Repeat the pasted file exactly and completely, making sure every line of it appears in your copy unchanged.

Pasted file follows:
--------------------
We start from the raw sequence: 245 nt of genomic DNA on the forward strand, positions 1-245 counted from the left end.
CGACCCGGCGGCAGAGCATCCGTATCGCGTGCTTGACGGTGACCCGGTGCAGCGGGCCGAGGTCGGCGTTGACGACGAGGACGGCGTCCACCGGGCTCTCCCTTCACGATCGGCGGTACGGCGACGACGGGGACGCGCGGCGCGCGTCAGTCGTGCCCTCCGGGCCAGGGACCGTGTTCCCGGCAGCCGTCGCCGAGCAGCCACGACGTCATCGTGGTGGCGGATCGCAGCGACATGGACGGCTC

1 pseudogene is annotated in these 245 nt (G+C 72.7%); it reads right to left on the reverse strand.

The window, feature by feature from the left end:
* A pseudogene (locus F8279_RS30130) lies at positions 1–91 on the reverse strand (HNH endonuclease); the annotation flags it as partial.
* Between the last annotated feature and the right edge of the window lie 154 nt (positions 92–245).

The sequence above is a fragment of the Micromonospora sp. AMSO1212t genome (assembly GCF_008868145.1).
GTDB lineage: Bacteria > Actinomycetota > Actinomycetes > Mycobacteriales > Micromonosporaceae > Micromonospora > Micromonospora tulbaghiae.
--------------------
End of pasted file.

We start from the raw sequence: 245 nt of genomic DNA on the forward strand, positions 1-245 counted from the left end.
CGACCCGGCGGCAGAGCATCCGTATCGCGTGCTTGACGGTGACCCGGTGCAGCGGGCCGAGGTCGGCGTTGACGACGAGGACGGCGTCCACCGGGCTCTCCCTTCACGATCGGCGGTACGGCGACGACGGGGACGCGCGGCGCGCGTCAGTCGTGCCCTCCGGGCCAGGGACCGTGTTCCCGGCAGCCGTCGCCGAGCAGCCACGACGTCATCGTGGTGGCGGATCGCAGCGACATGGACGGCTC

1 pseudogene is annotated in these 245 nt (G+C 72.7%); it reads right to left on the reverse strand.

The window, feature by feature from the left end:
* A pseudogene (locus F8279_RS30130) lies at positions 1–91 on the reverse strand (HNH endonuclease); the annotation flags it as partial.
* Between the last annotated feature and the right edge of the window lie 154 nt (positions 92–245).

The sequence above is a fragment of the Micromonospora sp. AMSO1212t genome (assembly GCF_008868145.1).
GTDB lineage: Bacteria > Actinomycetota > Actinomycetes > Mycobacteriales > Micromonosporaceae > Micromonospora > Micromonospora tulbaghiae.